Low-cost solar cells, gumtree management, space access and crocodile vaccines are among 61 projects to share in $29 million in federal research grants announced on Wednesday, two months later than researchers were expecting.
The competitive funding grants are through the Australian Research Council’s (ARC) Linkage Projects program, which part-funds projects between researchers and business, industry, community organisations and other publicly funded research agencies.
The projects will also receive an additional $59 million in cash and in-kind support from more than 200 partner organisations.
Advanced manufacturing and environmental change projects were the most successful applicants, with each category having nine funded projects in the third and final round of the Linkage Projects 2021.
Queensland was the most successful state with 18 funded projects, including eight at the University of Queensland the most successful institution in the round.
Engineering was the field of research with the most projects at 15, more than double the next placed agriculture and veterinary services field.
The project to receive the most funding was an ANU five-year investigation of snow gum dieback in the New South Wales and Australian Capital Territory high country, including forecasts and mitigation options. The project received more than $1.2 million from the ARC and is also being backed by state governments and a Swedish university.
A University of Southern Queensland space project also received more than $1 million. The investigation of optical diagnostic tools and techniques for space access technologies.
The project summary says it will accelerate “the research and development pathways for Australian enterprises and designating Australia as a prime destination for international aerospace businesses”.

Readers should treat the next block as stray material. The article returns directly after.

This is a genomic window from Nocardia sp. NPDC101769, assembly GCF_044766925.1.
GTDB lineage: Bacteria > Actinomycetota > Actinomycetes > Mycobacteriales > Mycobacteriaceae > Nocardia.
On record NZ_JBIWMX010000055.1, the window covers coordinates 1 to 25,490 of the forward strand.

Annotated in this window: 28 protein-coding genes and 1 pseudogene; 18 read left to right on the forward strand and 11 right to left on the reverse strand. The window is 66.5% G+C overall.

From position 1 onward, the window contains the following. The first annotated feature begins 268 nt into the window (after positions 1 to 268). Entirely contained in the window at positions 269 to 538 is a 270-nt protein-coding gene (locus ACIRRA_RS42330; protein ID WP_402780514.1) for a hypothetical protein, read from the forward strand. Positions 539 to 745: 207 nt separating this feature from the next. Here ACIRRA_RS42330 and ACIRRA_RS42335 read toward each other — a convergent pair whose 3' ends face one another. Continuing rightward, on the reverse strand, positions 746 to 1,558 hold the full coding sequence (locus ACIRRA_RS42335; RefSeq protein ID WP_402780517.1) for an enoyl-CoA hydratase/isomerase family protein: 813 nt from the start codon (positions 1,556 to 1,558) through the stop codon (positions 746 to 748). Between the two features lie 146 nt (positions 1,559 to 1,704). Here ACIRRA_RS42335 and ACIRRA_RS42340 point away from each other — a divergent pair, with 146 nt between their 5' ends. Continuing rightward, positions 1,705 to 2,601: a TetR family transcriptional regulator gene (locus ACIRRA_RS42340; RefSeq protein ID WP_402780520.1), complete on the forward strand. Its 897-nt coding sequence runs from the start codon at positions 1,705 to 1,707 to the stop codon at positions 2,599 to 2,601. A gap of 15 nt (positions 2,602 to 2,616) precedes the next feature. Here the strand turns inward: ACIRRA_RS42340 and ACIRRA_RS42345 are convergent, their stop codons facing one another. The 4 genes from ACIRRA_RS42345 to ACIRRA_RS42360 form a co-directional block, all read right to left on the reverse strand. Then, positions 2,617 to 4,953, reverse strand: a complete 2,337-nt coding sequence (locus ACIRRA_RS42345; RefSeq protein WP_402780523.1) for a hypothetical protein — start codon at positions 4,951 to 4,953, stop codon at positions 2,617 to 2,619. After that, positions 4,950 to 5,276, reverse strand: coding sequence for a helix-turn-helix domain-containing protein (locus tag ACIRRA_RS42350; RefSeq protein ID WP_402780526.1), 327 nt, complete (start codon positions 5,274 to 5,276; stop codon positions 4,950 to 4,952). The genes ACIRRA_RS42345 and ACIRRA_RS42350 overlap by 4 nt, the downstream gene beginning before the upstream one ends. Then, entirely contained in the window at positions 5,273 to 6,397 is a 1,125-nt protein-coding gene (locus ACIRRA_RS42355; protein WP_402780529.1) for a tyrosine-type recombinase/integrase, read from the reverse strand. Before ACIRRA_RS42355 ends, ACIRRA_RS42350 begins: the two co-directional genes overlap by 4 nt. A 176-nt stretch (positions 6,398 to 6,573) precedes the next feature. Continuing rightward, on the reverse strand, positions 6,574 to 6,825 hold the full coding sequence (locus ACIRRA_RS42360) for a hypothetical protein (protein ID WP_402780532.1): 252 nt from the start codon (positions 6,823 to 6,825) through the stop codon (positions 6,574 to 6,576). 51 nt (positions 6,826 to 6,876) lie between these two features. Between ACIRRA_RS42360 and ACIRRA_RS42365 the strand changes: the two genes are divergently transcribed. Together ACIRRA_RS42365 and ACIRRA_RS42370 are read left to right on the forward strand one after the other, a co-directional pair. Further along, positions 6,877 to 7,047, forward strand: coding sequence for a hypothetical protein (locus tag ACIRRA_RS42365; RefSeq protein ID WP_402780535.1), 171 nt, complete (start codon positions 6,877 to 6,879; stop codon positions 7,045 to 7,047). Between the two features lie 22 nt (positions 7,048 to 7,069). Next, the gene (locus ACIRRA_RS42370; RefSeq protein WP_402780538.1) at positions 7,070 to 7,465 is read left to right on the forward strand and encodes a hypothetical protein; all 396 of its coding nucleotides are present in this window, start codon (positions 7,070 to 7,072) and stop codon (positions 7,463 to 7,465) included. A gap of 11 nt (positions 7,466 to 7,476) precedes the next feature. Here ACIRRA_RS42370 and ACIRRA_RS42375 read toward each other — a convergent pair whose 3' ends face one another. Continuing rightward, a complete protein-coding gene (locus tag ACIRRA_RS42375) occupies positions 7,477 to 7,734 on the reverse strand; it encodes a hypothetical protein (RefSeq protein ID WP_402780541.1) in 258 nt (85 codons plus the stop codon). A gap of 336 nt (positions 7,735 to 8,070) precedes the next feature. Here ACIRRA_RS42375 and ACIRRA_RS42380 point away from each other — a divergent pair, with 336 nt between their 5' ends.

The ARC also funded a University of New South Wales project on new material for low cost solar cells with an almost $800,000 contribution.
The University of Queensland landed almost $600,000 for a greener iron making process and another $879,000 for four years’ work on effective strategies to prevent West Nile virus infection in farmed saltwater crocodiles in northern Australia.
“The projects funded today will serve as a foundation for the integration of cutting-edge research into industrial and commercial applications,” ARC chief executive Judi Zielke said in a statement.
Applicants for the Linkage Projects need to include a National Interest Test (NIT) statement, explaining the extent to which the research contributes to Australia’s national interest through its potential economic, commercial, environmental, social or cultural benefits.
The NIT has slowed down the assessment process, with applicants routinely asked to reword the brief statements to a point that satisfies the ARC chief executive, who recommends applicants to the Education minister for final approval.
Amongst researchers the requirement has become known as “NIT picking” with the community frustrated by the process and the power wielded by a bureaucrat in determining career altering funding amounts.
The ARC’s grant calendar had an anticipated announcement month for the Linkage Projects 2021 Round three of June, but the successful applicants were not revealed until Wednesday.
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